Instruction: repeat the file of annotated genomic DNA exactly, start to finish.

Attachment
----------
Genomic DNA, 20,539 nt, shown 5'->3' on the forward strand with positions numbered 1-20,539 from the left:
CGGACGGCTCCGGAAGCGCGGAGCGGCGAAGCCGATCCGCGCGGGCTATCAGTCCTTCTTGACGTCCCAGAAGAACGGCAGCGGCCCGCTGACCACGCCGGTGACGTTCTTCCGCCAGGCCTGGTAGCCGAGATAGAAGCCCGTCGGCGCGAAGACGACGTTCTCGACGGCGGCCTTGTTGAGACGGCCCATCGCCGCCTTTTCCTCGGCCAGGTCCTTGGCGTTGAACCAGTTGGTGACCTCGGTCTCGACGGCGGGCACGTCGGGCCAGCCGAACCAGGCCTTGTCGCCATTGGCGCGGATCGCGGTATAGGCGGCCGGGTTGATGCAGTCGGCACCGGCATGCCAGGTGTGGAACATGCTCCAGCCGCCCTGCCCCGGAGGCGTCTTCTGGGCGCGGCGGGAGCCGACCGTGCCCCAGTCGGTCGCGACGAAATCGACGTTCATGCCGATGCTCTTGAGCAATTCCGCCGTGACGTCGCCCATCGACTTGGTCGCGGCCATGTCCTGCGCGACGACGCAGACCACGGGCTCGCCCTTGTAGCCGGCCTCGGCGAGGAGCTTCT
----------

Genomic DNA, 20,539 nt, shown 5'->3' on the forward strand with positions numbered 1-20,539 from the left:
CGGACGGCTCCGGAAGCGCGGAGCGGCGAAGCCGATCCGCGCGGGCTATCAGTCCTTCTTGACGTCCCAGAAGAACGGCAGCGGCCCGCTGACCACGCCGGTGACGTTCTTCCGCCAGGCCTGGTAGCCGAGATAGAAGCCCGTCGGCGCGAAGACGACGTTCTCGACGGCGGCCTTGTTGAGACGGCCCATCGCCGCCTTTTCCTCGGCCAGGTCCTTGGCGTTGAACCAGTTGGTGACCTCGGTCTCGACGGCGGGCACGTCGGGCCAGCCGAACCAGGCCTTGTCGCCATTGGCGCGGATCGCGGTATAGGCGGCCGGGTTGATGCAGTCGGCACCGGCATGCCAGGTGTGGAACATGCTCCAGCCGCCCTGCCCCGGAGGCGTCTTCTGGGCGCGGCGGGAGCCGACCGTGCCCCAGTCGGTCGCGACGAAATCGACGTTCATGCCGATGCTCTTGAGCAATTCCGCCGTGACGTCGCCCATCGACTTGGTCGCGGCCATGTCCTGCGCGACGACGCAGACCACGGGCTCGCCCTTGTAGCCGGCCTCGGCGAGGAGCTTCT